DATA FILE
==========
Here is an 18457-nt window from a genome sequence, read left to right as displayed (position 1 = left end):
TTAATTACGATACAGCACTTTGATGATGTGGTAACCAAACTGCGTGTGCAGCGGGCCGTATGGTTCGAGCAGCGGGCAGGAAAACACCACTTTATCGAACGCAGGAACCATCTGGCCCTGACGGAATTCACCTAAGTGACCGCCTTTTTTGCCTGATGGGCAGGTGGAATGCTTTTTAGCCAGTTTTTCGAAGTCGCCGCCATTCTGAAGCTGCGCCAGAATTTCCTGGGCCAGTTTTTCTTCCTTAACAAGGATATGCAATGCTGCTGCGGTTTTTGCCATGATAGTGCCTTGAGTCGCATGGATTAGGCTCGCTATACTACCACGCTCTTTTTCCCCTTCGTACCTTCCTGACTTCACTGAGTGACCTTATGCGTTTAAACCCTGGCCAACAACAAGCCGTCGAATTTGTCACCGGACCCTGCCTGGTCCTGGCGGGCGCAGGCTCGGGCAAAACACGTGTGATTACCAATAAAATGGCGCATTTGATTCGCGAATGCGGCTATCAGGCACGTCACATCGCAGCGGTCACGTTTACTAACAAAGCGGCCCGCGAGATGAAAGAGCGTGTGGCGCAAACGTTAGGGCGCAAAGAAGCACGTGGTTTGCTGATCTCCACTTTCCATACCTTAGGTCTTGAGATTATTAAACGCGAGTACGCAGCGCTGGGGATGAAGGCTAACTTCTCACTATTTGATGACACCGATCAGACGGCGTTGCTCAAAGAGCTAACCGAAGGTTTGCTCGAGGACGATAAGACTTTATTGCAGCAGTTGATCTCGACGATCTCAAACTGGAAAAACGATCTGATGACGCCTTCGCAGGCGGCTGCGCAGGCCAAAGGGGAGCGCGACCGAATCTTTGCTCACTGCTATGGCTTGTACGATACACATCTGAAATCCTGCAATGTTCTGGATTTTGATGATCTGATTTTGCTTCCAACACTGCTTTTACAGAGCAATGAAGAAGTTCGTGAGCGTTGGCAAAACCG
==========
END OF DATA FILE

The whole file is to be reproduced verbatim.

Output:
Here is an 18457-nt window from a genome sequence, read left to right as displayed (position 1 = left end):
TTAATTACGATACAGCACTTTGATGATGTGGTAACCAAACTGCGTGTGCAGCGGGCCGTATGGTTCGAGCAGCGGGCAGGAAAACACCACTTTATCGAACGCAGGAACCATCTGGCCCTGACGGAATTCACCTAAGTGACCGCCTTTTTTGCCTGATGGGCAGGTGGAATGCTTTTTAGCCAGTTTTTCGAAGTCGCCGCCATTCTGAAGCTGCGCCAGAATTTCCTGGGCCAGTTTTTCTTCCTTAACAAGGATATGCAATGCTGCTGCGGTTTTTGCCATGATAGTGCCTTGAGTCGCATGGATTAGGCTCGCTATACTACCACGCTCTTTTTCCCCTTCGTACCTTCCTGACTTCACTGAGTGACCTTATGCGTTTAAACCCTGGCCAACAACAAGCCGTCGAATTTGTCACCGGACCCTGCCTGGTCCTGGCGGGCGCAGGCTCGGGCAAAACACGTGTGATTACCAATAAAATGGCGCATTTGATTCGCGAATGCGGCTATCAGGCACGTCACATCGCAGCGGTCACGTTTACTAACAAAGCGGCCCGCGAGATGAAAGAGCGTGTGGCGCAAACGTTAGGGCGCAAAGAAGCACGTGGTTTGCTGATCTCCACTTTCCATACCTTAGGTCTTGAGATTATTAAACGCGAGTACGCAGCGCTGGGGATGAAGGCTAACTTCTCACTATTTGATGACACCGATCAGACGGCGTTGCTCAAAGAGCTAACCGAAGGTTTGCTCGAGGACGATAAGACTTTATTGCAGCAGTTGATCTCGACGATCTCAAACTGGAAAAACGATCTGATGACGCCTTCGCAGGCGGCTGCGCAGGCCAAAGGGGAGCGCGACCGAATCTTTGCTCACTGCTATGGCTTGTACGATACACATCTGAAATCCTGCAATGTTCTGGATTTTGATGATCTGATTTTGCTTCCAACACTGCTTTTACAGAGCAATGAAGAAGTTCGTGAGCGTTGGCAAAACCG